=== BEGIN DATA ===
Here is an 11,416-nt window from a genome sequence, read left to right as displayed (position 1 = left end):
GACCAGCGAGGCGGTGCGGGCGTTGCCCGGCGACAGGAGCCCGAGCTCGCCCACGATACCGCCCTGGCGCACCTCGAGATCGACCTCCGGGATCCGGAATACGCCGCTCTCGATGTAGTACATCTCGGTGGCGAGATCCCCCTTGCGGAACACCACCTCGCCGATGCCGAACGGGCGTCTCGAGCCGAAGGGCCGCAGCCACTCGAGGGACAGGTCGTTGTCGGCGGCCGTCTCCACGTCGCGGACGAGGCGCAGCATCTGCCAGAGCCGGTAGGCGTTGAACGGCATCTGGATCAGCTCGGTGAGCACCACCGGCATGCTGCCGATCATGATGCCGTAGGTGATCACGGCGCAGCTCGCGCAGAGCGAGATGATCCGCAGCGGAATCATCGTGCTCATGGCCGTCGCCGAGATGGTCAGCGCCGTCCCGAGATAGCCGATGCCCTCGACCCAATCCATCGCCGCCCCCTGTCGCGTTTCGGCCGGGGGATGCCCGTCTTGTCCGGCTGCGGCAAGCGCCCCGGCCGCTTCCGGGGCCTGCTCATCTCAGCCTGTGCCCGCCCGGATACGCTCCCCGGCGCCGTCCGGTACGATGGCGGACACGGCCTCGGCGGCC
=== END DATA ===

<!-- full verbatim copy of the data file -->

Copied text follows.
Here is an 11,416-nt window from a genome sequence, read left to right as displayed (position 1 = left end):
GACCAGCGAGGCGGTGCGGGCGTTGCCCGGCGACAGGAGCCCGAGCTCGCCCACGATACCGCCCTGGCGCACCTCGAGATCGACCTCCGGGATCCGGAATACGCCGCTCTCGATGTAGTACATCTCGGTGGCGAGATCCCCCTTGCGGAACACCACCTCGCCGATGCCGAACGGGCGTCTCGAGCCGAAGGGCCGCAGCCACTCGAGGGACAGGTCGTTGTCGGCGGCCGTCTCCACGTCGCGGACGAGGCGCAGCATCTGCCAGAGCCGGTAGGCGTTGAACGGCATCTGGATCAGCTCGGTGAGCACCACCGGCATGCTGCCGATCATGATGCCGTAGGTGATCACGGCGCAGCTCGCGCAGAGCGAGATGATCCGCAGCGGAATCATCGTGCTCATGGCCGTCGCCGAGATGGTCAGCGCCGTCCCGAGATAGCCGATGCCCTCGACCCAATCCATCGCCGCCCCCTGTCGCGTTTCGGCCGGGGGATGCCCGTCTTGTCCGGCTGCGGCAAGCGCCCCGGCCGCTTCCGGGGCCTGCTCATCTCAGCCTGTGCCCGCCCGGATACGCTCCCCGGCGCCGTCCGGTACGATGGCGGACACGGCCTCGGCGGCC